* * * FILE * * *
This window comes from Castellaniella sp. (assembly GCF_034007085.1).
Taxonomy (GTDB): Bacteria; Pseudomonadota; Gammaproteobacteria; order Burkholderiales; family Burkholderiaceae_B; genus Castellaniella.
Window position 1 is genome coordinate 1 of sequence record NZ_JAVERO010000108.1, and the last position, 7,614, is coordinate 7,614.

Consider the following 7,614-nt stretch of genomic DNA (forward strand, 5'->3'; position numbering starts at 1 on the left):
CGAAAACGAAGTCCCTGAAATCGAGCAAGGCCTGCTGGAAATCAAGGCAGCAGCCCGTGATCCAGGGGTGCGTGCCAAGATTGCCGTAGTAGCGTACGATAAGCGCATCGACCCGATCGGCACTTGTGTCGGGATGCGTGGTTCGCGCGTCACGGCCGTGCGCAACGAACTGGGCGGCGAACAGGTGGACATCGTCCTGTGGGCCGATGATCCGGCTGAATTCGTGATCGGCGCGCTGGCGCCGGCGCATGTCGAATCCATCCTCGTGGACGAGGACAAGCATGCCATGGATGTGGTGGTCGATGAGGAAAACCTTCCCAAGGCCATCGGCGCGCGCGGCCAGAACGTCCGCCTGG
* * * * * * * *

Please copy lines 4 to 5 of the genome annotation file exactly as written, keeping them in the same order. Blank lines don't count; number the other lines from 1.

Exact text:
Consider the following 7,614-nt stretch of genomic DNA (forward strand, 5'->3'; position numbering starts at 1 on the left):
CGAAAACGAAGTCCCTGAAATCGAGCAAGGCCTGCTGGAAATCAAGGCAGCAGCCCGTGATCCAGGGGTGCGTGCCAAGATTGCCGTAGTAGCGTACGATAAGCGCATCGACCCGATCGGCACTTGTGTCGGGATGCGTGGTTCGCGCGTCACGGCCGTGCGCAACGAACTGGGCGGCGAACAGGTGGACATCGTCCTGTGGGCCGATGATCCGGCTGAATTCGTGATCGGCGCGCTGGCGCCGGCGCATGTCGAATCCATCCTCGTGGACGAGGACAAGCATGCCATGGATGTGGTGGTCGATGAGGAAAACCTTCCCAAGGCCATCGGCGCGCGCGGCCAGAACGTCCGCCTGG